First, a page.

Soil erosion and watershed degradation
A new generation of soil-conservation programmes in Ukambani began with research on the erosive effects of rainfall, soil erodibility, stream sediment levels, erosion rates, and sediment delivery rates in small watersheds. Researchers in Machakos measured erosion rates in cropland ranging from 2 to 109 tons per hectare per year (Moore 1979a) and sediment delivery rates of 10-20,000 tons per kmē per year (Dunne 1979; Dunne, Dietrich, and Brunengo 1978). With no historical comparison of erosion and production at the same sites and without a large sample of different sites at any given time, however, they could not predict the impact of erosion on current and future crop yields. The conservation efforts were driven not so much by concern over soil loss as by worries about the sedimentation of dams downstream.
The national and international agencies in Kenya returned to the colonial strategy of erecting physical structures, somewhat modified from the drainage works and terraces of the colonial period. Smallholder farmers in Ukambani, motivated by the need to intensify production on permanent sites, engaged in widespread construction and repair of modified terraces on their cropland. The new, less labour-intensive terraces were cheaper to build than the bench terraces of earlier campaigns, yet still harvested and stored runoff water, increasing soil moisture and crop yields. They also reduced nutrient loss and facilitated concentration of organic debris, compost, and water in new niches within the cropland.
The agricultural extension service successfully spread the practice of planting bananas in deep, composted holes along the base of terrace risers. Independently, farmers dramatically increased the acreage in other horticultural crops, particularly citrus, papaya, mango, and guava. They also expanded production of vegetables tenfold from the 1970s to the 1980s (Mbogah 1991, 9). Thus, farmers' interests in increasing soil moisture and fertility for more intensive maize and horticulture production on fixed plots coincided with national soil-conservation interests.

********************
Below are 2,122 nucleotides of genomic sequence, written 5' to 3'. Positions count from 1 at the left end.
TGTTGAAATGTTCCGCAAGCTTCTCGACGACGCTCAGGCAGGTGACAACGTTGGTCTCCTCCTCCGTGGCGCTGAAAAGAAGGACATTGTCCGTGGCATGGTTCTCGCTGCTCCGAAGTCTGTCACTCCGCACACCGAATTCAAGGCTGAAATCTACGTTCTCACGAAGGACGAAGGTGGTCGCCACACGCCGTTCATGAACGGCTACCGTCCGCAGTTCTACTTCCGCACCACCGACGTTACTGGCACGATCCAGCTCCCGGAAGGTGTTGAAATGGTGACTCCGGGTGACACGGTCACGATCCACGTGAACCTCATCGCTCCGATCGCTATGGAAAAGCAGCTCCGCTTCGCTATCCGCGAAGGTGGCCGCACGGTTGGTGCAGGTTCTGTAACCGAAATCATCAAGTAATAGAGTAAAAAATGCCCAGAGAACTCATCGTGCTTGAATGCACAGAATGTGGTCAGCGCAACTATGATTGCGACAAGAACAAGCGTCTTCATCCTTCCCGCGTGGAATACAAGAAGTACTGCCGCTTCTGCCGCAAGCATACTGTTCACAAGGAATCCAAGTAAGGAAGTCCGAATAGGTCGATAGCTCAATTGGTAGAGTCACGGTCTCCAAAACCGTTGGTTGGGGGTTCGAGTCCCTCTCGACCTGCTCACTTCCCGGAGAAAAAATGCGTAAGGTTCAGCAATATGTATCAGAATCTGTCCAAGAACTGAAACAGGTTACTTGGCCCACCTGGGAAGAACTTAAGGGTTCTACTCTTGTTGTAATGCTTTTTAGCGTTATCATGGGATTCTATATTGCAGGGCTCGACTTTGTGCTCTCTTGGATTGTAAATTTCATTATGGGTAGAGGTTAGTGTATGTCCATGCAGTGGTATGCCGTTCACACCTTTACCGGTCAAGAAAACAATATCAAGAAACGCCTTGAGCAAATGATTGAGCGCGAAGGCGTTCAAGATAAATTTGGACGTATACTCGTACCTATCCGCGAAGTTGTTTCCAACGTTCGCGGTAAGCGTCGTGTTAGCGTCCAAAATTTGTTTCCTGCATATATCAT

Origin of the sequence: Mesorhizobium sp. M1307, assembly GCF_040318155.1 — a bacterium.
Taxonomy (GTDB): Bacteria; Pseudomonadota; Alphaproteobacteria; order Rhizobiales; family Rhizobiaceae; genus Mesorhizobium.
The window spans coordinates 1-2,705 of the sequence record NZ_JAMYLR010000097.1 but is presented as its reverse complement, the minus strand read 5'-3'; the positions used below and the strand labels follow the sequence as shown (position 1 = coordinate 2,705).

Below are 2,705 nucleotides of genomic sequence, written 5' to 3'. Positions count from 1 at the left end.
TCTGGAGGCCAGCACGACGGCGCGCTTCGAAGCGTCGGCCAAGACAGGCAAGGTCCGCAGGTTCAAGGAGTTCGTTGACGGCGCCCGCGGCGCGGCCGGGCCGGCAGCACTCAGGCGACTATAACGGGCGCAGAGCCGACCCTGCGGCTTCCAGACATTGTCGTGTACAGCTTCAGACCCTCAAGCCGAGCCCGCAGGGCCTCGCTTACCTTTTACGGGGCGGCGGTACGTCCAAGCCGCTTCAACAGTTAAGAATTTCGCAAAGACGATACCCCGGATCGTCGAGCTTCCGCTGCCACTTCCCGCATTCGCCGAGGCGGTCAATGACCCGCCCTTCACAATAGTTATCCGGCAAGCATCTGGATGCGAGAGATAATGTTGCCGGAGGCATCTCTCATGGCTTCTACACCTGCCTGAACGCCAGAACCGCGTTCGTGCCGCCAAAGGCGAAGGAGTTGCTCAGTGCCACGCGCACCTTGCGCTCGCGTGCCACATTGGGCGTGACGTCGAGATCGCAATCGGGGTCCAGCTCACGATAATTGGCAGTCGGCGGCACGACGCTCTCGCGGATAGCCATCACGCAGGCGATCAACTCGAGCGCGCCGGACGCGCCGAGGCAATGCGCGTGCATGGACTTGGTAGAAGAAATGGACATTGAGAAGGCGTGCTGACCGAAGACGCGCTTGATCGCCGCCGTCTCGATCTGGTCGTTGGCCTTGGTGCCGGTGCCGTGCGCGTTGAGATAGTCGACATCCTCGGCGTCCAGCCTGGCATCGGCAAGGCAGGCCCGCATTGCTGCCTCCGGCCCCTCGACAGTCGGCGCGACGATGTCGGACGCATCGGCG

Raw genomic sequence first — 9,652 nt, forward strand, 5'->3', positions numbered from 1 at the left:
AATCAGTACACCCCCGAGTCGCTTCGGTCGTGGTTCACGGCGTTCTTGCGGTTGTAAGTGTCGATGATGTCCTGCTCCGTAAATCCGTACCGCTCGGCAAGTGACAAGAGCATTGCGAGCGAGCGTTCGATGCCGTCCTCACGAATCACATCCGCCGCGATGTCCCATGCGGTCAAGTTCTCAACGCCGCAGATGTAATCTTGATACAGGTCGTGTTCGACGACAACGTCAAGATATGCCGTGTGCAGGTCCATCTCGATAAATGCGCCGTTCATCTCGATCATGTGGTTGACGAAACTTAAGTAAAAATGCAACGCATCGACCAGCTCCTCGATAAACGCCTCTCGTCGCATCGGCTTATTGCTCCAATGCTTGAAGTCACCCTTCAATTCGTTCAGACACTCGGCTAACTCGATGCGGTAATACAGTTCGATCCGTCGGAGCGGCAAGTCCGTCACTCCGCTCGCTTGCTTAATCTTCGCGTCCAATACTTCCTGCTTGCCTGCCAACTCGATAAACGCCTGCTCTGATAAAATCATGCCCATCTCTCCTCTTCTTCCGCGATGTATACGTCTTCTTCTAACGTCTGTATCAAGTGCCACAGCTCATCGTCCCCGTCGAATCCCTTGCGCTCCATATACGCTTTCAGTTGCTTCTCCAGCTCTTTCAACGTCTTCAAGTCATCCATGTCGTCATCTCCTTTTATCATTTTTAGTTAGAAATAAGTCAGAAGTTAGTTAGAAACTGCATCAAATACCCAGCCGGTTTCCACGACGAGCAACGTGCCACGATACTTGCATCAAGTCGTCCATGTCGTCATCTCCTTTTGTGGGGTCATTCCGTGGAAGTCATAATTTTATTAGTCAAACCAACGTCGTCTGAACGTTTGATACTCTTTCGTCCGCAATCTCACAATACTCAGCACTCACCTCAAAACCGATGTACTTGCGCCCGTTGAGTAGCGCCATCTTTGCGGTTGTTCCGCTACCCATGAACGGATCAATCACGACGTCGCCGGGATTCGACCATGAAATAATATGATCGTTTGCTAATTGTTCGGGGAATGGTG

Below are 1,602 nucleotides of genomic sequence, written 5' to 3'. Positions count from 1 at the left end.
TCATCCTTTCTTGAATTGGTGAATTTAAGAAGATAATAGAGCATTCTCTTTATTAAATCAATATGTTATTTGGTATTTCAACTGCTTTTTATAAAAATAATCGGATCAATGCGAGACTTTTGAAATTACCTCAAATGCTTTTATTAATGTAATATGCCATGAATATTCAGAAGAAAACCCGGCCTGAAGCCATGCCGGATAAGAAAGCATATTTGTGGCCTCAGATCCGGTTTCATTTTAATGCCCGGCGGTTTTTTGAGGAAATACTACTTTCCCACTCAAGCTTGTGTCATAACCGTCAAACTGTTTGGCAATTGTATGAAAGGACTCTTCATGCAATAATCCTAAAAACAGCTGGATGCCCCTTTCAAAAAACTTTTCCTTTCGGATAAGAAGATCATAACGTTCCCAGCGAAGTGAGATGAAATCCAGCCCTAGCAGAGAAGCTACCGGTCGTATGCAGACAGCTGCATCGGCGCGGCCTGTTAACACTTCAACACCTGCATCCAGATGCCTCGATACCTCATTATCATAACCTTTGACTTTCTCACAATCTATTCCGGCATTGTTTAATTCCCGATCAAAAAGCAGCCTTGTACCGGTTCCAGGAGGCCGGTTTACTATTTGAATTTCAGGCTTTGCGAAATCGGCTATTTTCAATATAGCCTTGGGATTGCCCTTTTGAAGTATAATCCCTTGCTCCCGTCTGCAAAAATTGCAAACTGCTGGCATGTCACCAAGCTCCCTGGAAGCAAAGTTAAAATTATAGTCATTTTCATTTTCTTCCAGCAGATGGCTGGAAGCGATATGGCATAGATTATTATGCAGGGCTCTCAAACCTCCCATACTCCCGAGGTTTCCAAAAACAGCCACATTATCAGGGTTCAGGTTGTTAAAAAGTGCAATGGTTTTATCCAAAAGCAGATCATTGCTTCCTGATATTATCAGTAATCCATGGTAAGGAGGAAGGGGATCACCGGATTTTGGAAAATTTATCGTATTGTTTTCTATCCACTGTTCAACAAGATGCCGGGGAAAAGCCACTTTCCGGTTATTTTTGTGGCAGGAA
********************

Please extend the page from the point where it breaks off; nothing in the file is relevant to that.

Meanwhile, the state also took steps to integrate conservation, food production, and other elements of rural development in semi-arid farmlands. The Machakos Integrated Development Project (MIDP) was one of the first major national development efforts of this type. The initiative was limited to Machakos District but was to serve as a pilot programme to guide government policy in Kitui District and other semiarid farming districts in eastern Kenya. Production farming and conservation were both included but were treated as separate activities.